There hasn’t been much rain on New York City this Winter. But on this particular February night, it was absolutely pouring. I jumped out of the cab at the front of the Roseland Ballroom, a grimey concert venue just off Times Square, to find myself amongst absolute anarchy- a traffic jungle of tinted cars booming out bass, cabs horning and trying to shuffle in and out, and hoodlums spilling all over the sidewalks and street.
This was no regular night in New York City. I started the walk to find the back of the queue to the entrance…and kept on walking…and kept on walking. After possibly going past maybe 5 blocks and 2 avenues, completing almost an entire circle of a Manhattan neighbourhood, we finally found the back of the gated line.
Kendrick Lamar was due on stage in about 10 minutes.
We eventually spent most of the night at the bar, and saw perhaps half an hour of this little master on stage. But what occurred to me most amidst all this hype and chaos, was that Hip Hop music was almost certainly at a turning point.
I was initially resistant to pick up Kendrick’s now insta-classic album, Good Kid M.A.A.D City, mainly down to bandwagon reasons. After all, what is a rapper from Compton going to tell you that you haven’t heard before eh? Oh, you do guns, drugs and gangbanging? Well, that’s new!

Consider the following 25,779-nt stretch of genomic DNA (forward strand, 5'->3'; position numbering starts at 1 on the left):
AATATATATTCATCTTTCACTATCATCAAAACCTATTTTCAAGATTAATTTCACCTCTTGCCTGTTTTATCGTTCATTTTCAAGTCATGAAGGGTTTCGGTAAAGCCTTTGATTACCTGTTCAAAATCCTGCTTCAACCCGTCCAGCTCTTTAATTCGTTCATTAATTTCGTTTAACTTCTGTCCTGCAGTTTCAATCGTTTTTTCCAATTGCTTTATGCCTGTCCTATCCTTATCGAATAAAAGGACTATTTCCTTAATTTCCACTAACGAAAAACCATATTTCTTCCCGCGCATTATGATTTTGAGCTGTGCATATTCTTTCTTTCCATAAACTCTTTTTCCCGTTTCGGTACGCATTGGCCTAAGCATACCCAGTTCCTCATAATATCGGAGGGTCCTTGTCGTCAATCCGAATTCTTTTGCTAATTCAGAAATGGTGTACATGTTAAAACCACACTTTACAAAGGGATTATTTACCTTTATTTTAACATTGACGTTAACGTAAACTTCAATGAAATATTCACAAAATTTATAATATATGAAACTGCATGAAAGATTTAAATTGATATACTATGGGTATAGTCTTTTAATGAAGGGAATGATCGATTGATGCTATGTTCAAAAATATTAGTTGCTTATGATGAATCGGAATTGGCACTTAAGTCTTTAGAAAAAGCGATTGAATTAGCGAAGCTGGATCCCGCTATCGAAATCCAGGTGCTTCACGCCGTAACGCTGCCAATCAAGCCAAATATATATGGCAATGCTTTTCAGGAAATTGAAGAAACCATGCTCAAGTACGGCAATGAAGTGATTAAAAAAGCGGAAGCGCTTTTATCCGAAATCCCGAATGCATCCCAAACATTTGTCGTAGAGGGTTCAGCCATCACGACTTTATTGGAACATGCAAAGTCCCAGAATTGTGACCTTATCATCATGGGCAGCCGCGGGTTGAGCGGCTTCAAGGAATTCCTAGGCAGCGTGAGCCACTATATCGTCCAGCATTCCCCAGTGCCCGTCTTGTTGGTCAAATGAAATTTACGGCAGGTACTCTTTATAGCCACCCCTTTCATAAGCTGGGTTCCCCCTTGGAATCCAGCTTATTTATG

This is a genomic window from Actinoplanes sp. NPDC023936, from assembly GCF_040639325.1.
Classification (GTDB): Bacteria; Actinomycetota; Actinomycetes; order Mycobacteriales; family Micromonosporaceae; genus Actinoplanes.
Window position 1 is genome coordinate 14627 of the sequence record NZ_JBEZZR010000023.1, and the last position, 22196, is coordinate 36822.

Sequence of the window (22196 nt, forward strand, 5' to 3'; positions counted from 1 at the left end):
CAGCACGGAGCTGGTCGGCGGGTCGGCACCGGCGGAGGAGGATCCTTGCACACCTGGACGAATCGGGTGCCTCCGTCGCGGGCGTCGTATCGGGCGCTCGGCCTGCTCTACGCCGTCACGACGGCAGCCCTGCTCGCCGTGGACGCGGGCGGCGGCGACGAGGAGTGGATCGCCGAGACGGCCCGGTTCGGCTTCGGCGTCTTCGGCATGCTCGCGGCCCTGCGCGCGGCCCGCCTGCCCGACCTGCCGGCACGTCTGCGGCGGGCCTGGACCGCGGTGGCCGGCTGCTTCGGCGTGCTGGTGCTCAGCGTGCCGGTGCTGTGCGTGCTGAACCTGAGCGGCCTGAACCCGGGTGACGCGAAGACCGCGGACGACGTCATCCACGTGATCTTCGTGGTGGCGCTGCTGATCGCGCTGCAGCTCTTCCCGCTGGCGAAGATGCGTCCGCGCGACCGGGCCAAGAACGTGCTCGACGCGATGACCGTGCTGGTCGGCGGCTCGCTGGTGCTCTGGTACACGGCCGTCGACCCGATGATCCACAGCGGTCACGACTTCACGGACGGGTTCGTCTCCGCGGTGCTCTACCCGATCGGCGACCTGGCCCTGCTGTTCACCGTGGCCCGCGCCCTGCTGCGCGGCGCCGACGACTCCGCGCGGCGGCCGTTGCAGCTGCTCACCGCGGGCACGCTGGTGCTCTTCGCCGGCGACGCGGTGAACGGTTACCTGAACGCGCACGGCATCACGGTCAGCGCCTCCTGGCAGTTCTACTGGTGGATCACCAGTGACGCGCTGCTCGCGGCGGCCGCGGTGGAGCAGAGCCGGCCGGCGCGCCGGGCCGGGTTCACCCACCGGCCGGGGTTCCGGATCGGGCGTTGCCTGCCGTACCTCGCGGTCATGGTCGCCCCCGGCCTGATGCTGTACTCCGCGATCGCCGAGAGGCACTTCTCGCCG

When I finally decided to try the album, it was like being hit round the head with my mum’s rolling pin. It was like nothing I have ever heard before, albeit some similarities to the earlier work of OutKast. Good Kid is a complete body of work, it takes a leaf from the NWA days and thrusts it straight into the modern day music era in terms of flow, delivery, rhythm and production. Lamar is not the ostentatious, self-important rapper that has essentially killed hip hop (cue Cash Money, MMG), but rather a man with a heavy story to get off his chest. He weaves an intricate fabric of narrative lyrics and speech skits interspersed with dynamic beat changes that create a vividly chilling and tragic depiction of Westcoast gangster debauchery.
The album’s centrepiece: ‘M.A.A.D. City’ is one of the most exhilarating pieces of hip hop ever committed to tape, where Lamar conjures up an orchestral war zone of dirty beats and raw lyrics culminating in an unexpected ode to Dr. Dre’s G-Funk trademark. When you think the song couldn’t get any better, it changes up beat and style, with an even more gratifying second half.
I feel this is what is needed to resurrect the death of hip hop. A different approach; a more sincere and personal touch to music, where the concentration is on providing value and personality rather than unnecessary gloating and quick catchphrases. Whilst listening to this type of album, we are not just entertained but also feel more educated.
Lamar’s honest representation of Compton hardship frustrated against a backdrop of economic disenfranchisement, substance abuse and religious epitaph, eloquently transports us into his dark and broken world. An experience that has been so lacking in hip hop recently. 8/10.
Highlights: The Art of Peer Pressure, Money Trees, MAAD City, I’m Dying of Thirst and the anthem Swimming Pools.